“The Falling Girl” by Dino Buzzatti

*Short Story Monday is a weekly feature run by The Book Mine Set*

In December, as the end of the year approached and faced with the possibility of missing my personal goal of reading 100 short stories per year, I searched my shelves (and my mother’s) for anthologies to get me quickly to goal. One of the anthologies, Sudden Fiction International: 60 Short Short Stories, sounded so utterly delightful that I decided to start reading the stories as part of this year’s 100 shots of short challenge.

The Falling Girl opens the anthology. This is probably the strongest and boldest short story to lead off any anthology that I’ve read.

It begins with:

Marta was nineteen.  She looked out over the roof of the skyscraper, and seeing the city below shining in the dusk, she was overcome with dizziness.

It then continues with descriptions of the skyscraper and the view of the city at such heights.  It’s magical, as well-lit, well-developed urban mega-cities can be at night.  “It was in fact the hour when the city is seized by inspiration and whoever is not blind is swept away by it”.  In due course, I ‘m reminded of New York, my other city across the Atlantic.

But there is a girl on the roof and as these thing go, she must jump and she does; she falls.  This, of course, grips my heart.  It’s a suicide but the author does not go into any detail about why Marta has chosen to fall or what her particular desperation is.  Instead this:

“Given the extraordinary height of the skyscraper, the streets and the squares down at the bottom were very far away.  Who knows how long it would take her to get there.  Yet the girl was falling”.

And I thought, this is absurd.  It doesn’t take that long to fall however high the height from which one jumps.   But Marta does keep falling.  She falls past floors and rooms with parties in full swing.  People wave and talk to her.  They comment on her looks; Marta is pretty but her clothing is modest.  They ask her to stay a while, but she says she is in a hurry.  Seems she wants to get to the entrance of the skyscraper in order to make a ball on time.  Absurd! She was already on the roof.  She notices other girls, some falling faster than her, most are prettier and in fancier clothes. It seems:

“Flights of that kind (mostly by girls, in fact) were not rare in the skyscraper and they constituted an interesting diversion for the tenants; this was also why the price of those apartments was very high”.

Well, I never! Instead of time speeding for Marta as it should, it slows. Slows, even though she comments that gravity has set in.  It slows, the day ends, years past.  Marta ages.  And she keeps falling. At a lower floor, the 28th, a couple see her falling past and the husband says:

“It’s always like that,” the man muttered.  “At these low floors only falling old women pass by.  You can see beautiful girls from the hundred-fiftieth floor up.  Those apartments don’t cost so much for nothing”.

The Greek philosopher Zeno of Elea postulated a mathematical paradox in which an arrow never reaches a tree because it has to cover any half distance over and over again.  The arrow slows down the closer it gets to the tree.  And if Marta lives in a society where falling girls are attractive sideshows then the generous author Dino Buzzatti will engineer it so that she never actually crashes down.  She just keeps falling.  The couple are denied the lower floor’s “advantage” of hearing “the thud when they touch the ground“.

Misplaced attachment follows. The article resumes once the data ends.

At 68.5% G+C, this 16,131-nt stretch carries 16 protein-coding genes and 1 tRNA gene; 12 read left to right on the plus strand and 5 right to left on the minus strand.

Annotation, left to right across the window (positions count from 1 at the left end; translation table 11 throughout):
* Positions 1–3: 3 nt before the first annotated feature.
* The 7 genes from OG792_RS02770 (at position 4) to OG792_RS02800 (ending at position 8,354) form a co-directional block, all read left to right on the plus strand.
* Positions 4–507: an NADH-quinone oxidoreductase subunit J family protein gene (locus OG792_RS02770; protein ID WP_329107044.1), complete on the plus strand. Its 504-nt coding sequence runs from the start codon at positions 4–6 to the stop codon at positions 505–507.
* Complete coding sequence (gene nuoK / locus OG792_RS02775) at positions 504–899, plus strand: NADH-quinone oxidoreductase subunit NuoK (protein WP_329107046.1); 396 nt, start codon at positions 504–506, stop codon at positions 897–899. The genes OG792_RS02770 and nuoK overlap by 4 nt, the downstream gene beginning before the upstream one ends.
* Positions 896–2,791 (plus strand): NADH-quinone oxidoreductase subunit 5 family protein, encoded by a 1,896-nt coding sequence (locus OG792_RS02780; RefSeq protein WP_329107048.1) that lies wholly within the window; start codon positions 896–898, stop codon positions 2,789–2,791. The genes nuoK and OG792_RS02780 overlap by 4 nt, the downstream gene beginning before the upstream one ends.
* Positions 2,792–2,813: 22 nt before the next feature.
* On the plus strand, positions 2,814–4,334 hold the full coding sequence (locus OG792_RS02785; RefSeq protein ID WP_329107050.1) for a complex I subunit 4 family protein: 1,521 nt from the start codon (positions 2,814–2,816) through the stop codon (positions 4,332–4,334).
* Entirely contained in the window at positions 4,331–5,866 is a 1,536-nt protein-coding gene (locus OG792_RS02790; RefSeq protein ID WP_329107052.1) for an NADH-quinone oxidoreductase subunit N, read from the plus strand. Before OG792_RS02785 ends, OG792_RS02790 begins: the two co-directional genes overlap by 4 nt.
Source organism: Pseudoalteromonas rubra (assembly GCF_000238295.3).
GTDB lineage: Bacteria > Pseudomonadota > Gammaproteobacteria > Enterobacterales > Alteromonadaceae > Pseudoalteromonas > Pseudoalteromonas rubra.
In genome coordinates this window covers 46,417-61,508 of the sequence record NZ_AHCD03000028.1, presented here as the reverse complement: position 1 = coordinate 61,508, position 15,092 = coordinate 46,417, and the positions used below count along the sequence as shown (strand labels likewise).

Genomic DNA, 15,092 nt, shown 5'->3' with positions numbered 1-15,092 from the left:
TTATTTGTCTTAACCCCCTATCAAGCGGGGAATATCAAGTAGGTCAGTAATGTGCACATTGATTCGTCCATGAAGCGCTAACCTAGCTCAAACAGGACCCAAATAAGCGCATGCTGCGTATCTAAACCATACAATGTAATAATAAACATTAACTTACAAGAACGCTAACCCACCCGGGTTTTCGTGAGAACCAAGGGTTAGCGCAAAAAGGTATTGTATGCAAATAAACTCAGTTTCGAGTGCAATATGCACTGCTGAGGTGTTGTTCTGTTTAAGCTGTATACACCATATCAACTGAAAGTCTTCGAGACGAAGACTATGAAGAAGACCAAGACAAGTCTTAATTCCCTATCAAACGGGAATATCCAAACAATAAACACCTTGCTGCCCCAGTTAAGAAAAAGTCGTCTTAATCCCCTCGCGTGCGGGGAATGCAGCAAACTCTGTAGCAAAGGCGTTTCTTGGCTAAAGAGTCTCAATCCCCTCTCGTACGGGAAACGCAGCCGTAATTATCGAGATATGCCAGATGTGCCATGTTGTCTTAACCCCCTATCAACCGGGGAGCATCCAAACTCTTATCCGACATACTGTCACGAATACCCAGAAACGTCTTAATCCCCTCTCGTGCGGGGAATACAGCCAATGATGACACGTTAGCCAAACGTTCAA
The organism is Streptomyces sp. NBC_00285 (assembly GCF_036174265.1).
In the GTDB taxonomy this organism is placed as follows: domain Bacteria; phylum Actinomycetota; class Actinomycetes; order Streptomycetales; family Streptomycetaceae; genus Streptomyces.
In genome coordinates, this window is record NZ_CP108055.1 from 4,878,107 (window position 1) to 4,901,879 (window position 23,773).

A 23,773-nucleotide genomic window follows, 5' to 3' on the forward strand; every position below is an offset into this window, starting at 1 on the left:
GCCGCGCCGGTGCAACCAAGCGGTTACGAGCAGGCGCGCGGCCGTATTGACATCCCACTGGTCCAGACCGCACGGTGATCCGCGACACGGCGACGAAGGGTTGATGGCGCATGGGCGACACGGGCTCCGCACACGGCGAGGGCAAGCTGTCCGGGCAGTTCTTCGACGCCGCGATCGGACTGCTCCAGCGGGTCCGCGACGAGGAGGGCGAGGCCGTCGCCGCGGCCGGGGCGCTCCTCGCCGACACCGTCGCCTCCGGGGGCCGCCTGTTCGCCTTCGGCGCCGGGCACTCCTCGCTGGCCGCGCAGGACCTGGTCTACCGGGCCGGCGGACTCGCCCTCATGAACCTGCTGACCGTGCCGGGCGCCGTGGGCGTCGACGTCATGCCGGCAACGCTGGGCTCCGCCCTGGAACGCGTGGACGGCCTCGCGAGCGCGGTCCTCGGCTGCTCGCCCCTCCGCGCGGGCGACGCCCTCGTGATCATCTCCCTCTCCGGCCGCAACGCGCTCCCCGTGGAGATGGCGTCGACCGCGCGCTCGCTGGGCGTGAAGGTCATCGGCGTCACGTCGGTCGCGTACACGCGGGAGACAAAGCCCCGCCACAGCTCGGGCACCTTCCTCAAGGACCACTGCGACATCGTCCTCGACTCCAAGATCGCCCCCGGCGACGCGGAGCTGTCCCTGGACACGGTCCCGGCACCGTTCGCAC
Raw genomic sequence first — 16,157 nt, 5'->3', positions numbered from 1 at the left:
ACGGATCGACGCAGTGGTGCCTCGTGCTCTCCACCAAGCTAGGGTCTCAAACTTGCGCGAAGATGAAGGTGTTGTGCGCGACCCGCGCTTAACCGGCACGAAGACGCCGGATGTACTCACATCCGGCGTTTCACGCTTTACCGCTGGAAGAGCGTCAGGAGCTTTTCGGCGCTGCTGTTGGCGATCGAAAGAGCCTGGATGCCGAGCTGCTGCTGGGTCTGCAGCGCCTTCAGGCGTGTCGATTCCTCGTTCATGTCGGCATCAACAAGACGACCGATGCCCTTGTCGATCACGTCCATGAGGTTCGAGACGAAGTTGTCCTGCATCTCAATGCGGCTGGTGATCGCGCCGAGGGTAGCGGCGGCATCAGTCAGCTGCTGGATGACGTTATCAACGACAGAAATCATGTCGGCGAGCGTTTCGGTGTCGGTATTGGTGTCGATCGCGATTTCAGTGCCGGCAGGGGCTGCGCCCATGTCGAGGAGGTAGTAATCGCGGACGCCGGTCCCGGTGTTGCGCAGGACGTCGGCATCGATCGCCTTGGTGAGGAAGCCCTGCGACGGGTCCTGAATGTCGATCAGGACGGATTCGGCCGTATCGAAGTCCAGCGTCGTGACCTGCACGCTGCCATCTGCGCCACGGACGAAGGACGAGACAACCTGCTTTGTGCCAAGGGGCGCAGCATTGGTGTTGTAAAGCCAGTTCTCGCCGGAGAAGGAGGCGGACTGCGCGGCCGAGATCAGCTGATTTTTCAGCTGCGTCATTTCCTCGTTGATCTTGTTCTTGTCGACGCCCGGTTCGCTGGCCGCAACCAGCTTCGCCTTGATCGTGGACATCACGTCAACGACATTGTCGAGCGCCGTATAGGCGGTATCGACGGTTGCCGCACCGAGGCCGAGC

The author

What a stunning inversion of my reality and my expectations!  I know that it’s a metaphor  for something.  That Marta’s decline in age, looks and emotion says a lot about the world we live in.  But I’m not up for such an analysis today. In fact, I’m speechless.  “The Falling Girl” is just a damn, fine short story. A big, poetic story of only five pages.

The translation by Lawrence Venuti cannot be faulted.  My thanks to Robert Shapiro and James Thomas, the editors of the anthology.  And thank you, Mummy. I’m really going to enjoy this book.

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So who exactly is Dino Buzzatti?  He was an Italian writer, painter and poet. His most famous work is Il deserto dei Tartari  which was translated into English as The Tartar Steppe (1940).  He died in 1972.  His wiki page. I think we need to add his name to the list of authors worth reading. What a mind!

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14 comments

  1. It’s curious, that Marta falls past different types of people in the aprtments on her long and bottomless descent and yet none tries to stop her progress, to dissuade her from her apparent and suicide, apart from those who ask her to ‘stay awhile’, whatever that means. I shudder to think what a mighty thud she will make when she finally crushes. Loud enough for the whole world to hear and say ‘ah, if only.’ Impressive metaphor, I agree with you Kinna.

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    • A thud loud enough for the whole word to hear might just be it. But as the writer as crafted it, Marta is still falling. Such a powerful metaphor.

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      • Yes, Kinna. A writer must write in the genre in which he knows best or feels safe. It is good to experiment, to go beyond ones borders but this ‘venturing out’ should be accompanied by preparation, which in a writer’s case should be reading and reading and reading. You want to be a criminal lawyer but afraid to sit with criminals. What’s that?

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